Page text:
If you asked me about running a month ago I’d probably have given you a wide-eye ‘are you mad?’ kind of stare. Now, I can’t wait to lace up my running shoes on a Monday evening and head outdoors, and I get even more excited for the high feeling I know that’s coming after.
Running has never been a word in my fitness vocabulary and it’s something most weightlifters are allergic too (as we don’t want it to affect our gains). But, with a new challenge to do my first HYROX in October, and 50% of the race involving eight kilometres of running, I really had no choice but to start. But, I wasn’t expecting to actually enjoy it and, within a month, I’ve gone from doing no running at all to being able to run just over eight kilometres in 50 minutes. So how did I do it?
I’ll be honest, as with starting any new type of fitness venture, to begin with you have to just grit your teeth and bare it for a bit before you start reaping the benefits. Running, especially, because you can feel like you’re going to die. But, as with a lot of things, it’s a mind game. If you go into something telling yourself you’re not going to do it, you probably won’t. If you tell yourself you will, there’s a much higher chance of succeeding. The tips I offer below don’t refer to running technique – we’ve got our best running tips for beginners for that – but they are things I did and discovered over the past month that have helped me. Technique is one half of running, the other is getting yourself in the best mindset to help you believe you can do it in the first place. Here's what helped me.
1. Do a Parkrun
My brother’s girlfriend suggesting I do a Parkrun was one of the best things I could have done to help with my running. Starting anything can feel a little scary, but especially running as it’s often done in public spaces, so your local Parkrun is a great starting point to just get you going. You don’t even have to run all of it (I didn’t) you can walk, or do both. The volunteers are so enthusiastic, cheering you on as you run around and it just offers the right kind of energy and support if you’re a little nervous about starting.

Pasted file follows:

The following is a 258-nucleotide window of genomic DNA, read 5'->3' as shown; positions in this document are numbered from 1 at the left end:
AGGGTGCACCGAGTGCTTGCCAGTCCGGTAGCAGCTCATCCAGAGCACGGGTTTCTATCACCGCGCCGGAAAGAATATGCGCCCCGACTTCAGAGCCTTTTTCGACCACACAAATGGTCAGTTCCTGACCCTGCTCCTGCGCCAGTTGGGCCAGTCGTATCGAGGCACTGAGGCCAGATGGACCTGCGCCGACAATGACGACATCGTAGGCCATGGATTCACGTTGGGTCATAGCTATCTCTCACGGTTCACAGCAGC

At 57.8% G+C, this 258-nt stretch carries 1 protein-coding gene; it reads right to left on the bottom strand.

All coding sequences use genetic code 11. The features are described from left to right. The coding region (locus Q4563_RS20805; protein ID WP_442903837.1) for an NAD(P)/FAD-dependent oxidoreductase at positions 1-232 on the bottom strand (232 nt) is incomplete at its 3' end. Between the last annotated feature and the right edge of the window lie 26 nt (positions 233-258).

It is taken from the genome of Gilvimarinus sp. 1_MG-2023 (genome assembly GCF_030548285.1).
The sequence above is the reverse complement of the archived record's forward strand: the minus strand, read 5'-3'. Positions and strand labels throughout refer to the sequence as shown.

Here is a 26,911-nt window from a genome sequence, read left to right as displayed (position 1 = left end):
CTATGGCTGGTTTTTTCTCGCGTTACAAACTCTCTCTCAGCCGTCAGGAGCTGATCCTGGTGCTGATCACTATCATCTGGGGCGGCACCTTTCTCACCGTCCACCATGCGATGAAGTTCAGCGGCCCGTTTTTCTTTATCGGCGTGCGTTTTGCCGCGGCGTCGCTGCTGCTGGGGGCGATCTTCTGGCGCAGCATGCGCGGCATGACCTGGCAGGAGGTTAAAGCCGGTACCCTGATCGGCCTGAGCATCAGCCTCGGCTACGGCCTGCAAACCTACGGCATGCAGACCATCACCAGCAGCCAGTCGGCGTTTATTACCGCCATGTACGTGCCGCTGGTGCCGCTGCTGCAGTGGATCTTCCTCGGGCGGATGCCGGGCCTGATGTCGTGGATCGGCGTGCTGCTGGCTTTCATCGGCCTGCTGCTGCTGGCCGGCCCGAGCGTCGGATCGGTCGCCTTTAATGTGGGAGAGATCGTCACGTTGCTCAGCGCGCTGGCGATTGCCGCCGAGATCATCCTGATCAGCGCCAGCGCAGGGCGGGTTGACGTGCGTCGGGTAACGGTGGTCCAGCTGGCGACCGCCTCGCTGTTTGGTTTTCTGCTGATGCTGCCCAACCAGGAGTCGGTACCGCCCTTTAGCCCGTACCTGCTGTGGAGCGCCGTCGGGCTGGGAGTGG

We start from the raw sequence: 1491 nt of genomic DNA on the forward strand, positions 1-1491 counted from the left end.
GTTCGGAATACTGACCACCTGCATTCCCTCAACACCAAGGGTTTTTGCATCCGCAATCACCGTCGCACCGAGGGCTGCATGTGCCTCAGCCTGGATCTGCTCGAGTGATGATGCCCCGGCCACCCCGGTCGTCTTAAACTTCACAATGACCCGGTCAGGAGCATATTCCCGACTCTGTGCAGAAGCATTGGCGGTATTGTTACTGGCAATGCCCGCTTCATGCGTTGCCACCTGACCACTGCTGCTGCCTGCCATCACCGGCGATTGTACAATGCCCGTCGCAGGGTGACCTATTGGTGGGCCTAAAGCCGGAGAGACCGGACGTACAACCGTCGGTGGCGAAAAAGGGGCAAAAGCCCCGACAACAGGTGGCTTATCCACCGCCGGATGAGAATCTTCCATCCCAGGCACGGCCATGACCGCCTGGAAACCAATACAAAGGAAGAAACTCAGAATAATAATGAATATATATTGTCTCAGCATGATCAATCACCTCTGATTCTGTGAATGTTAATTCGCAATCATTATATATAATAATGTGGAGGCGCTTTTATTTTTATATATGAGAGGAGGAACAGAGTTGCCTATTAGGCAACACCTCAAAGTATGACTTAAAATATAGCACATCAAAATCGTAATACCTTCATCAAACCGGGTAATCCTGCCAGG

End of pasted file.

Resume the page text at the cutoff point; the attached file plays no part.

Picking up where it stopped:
2. Start off slow and gentle
My coach told me “don’t focus on the time, just go enjoy yourself”. His words couldn’t have been wiser. If you’ve never run before and you go in too hard too fast, the reality is you’re going to struggle and this is a one-way ticket to put you straight off ever running again. Not to mention you’re more likely to injure yourself. When I finally gave into this advice and wasn’t so caught up on my pace and finish time, I actually completed an entire run without stopping. Yes, I was slow, it was definitely a jog, but the satisfaction of completing it was far greater than puffing myself out and wanting to quit mid-run.
3. Pick a good playlist, but avoid crazy music
Choose your tunes wisely. Before heading out I’d make sure I found a playlist with really upbeat, fast, ravey music. This was the worst mistake I could’ve made. All it did was encourage me to try to run fast, as I was trying to keep up with the beat. A slower playlist will help keep you at a steady pace and won’t send you wild. Spotify even has running playlists for different beats per minute that help you run to the tempo of the music and keep you at a good pace, so definitely check them out.
4. Find a good route
I started off running on the treadmill, not only was it incredibly boring looking at nothing, but I'd constantly watch the timer on the screen. I then swapped to a cycle path in my village and it honestly transformed my runs. I was running amongst the trees, past little streams, it was just beautiful. It actually made me look forward to running and I'd forget about the timer. So, if you can run outside, do it. If you can find somewhere cute and local, even better. It's hard enough as it is, but if you can actually find somewhere nice to do it, it'll make the experience way more enjoyable.
5. Put a plan in place
Whether you’re planning to run for a race, or just for fun, following a plan can be incredibly helpful. Not just to track your progress, but to give you something to aim towards, which can motivate you more. They’re especially useful for those types of people who like structure and being held accountable to something (me). Following a plan and keeping track of my results using a fitness tracker and referring back to it has not only shown me how far I’ve come within the past month, but it’s also a great way to keep me motivated.
6. Wear running shoes
Trainers are trainers, right? Wrong. I thought I could get away wearing my Metcon 8s for my runs, I soon regretted this when I was left with the worst shin splints ever. Wearing the correct footwear will not only reduce the likelihood of injuries, but they'll make your runs more comfortable and if you're not comfortable, you won't be in the right frame of mind to run. We've got a great guide of the best running shoes, as well as tips on how to pick the right running shoes for you.